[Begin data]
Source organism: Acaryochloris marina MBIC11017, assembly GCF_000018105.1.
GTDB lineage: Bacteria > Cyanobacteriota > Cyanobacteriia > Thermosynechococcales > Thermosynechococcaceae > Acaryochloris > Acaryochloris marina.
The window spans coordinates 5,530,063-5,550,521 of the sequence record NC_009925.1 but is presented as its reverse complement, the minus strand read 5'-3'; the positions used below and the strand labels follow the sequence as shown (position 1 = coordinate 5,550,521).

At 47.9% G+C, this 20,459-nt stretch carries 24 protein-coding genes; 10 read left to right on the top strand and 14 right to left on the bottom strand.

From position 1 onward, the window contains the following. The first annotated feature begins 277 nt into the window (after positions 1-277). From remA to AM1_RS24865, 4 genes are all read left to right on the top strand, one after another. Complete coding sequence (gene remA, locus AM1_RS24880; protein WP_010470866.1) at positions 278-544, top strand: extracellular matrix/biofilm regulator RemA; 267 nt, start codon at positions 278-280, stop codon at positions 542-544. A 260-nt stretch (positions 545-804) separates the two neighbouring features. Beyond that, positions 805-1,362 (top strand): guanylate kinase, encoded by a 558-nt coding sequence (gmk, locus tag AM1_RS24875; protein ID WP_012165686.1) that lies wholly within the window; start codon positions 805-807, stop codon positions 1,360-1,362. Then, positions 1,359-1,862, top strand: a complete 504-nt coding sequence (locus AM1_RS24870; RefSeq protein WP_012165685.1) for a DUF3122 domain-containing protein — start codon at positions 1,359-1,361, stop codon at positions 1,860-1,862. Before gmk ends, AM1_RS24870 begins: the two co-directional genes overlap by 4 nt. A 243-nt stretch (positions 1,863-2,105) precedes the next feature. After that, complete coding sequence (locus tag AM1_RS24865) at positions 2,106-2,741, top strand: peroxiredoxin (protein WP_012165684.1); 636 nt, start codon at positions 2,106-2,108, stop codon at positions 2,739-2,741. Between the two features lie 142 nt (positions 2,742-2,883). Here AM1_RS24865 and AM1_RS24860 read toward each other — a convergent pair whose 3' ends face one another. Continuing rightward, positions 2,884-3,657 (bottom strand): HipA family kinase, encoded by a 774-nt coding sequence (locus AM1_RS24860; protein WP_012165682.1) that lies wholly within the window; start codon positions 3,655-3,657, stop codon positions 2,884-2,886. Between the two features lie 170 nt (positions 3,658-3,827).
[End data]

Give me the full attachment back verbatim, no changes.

Source organism: Acaryochloris marina MBIC11017, assembly GCF_000018105.1.
GTDB lineage: Bacteria > Cyanobacteriota > Cyanobacteriia > Thermosynechococcales > Thermosynechococcaceae > Acaryochloris > Acaryochloris marina.
The window spans coordinates 5,530,063-5,550,521 of the sequence record NC_009925.1 but is presented as its reverse complement, the minus strand read 5'-3'; the positions used below and the strand labels follow the sequence as shown (position 1 = coordinate 5,550,521).

At 47.9% G+C, this 20,459-nt stretch carries 24 protein-coding genes; 10 read left to right on the top strand and 14 right to left on the bottom strand.

From position 1 onward, the window contains the following. The first annotated feature begins 277 nt into the window (after positions 1-277). From remA to AM1_RS24865, 4 genes are all read left to right on the top strand, one after another. Complete coding sequence (gene remA, locus AM1_RS24880; protein WP_010470866.1) at positions 278-544, top strand: extracellular matrix/biofilm regulator RemA; 267 nt, start codon at positions 278-280, stop codon at positions 542-544. A 260-nt stretch (positions 545-804) separates the two neighbouring features. Beyond that, positions 805-1,362 (top strand): guanylate kinase, encoded by a 558-nt coding sequence (gmk, locus tag AM1_RS24875; protein ID WP_012165686.1) that lies wholly within the window; start codon positions 805-807, stop codon positions 1,360-1,362. Then, positions 1,359-1,862, top strand: a complete 504-nt coding sequence (locus AM1_RS24870; RefSeq protein WP_012165685.1) for a DUF3122 domain-containing protein — start codon at positions 1,359-1,361, stop codon at positions 1,860-1,862. Before gmk ends, AM1_RS24870 begins: the two co-directional genes overlap by 4 nt. A 243-nt stretch (positions 1,863-2,105) precedes the next feature. After that, complete coding sequence (locus tag AM1_RS24865) at positions 2,106-2,741, top strand: peroxiredoxin (protein WP_012165684.1); 636 nt, start codon at positions 2,106-2,108, stop codon at positions 2,739-2,741. Between the two features lie 142 nt (positions 2,742-2,883). Here AM1_RS24865 and AM1_RS24860 read toward each other — a convergent pair whose 3' ends face one another. Continuing rightward, positions 2,884-3,657 (bottom strand): HipA family kinase, encoded by a 774-nt coding sequence (locus AM1_RS24860; protein WP_012165682.1) that lies wholly within the window; start codon positions 3,655-3,657, stop codon positions 2,884-2,886. Between the two features lie 170 nt (positions 3,658-3,827).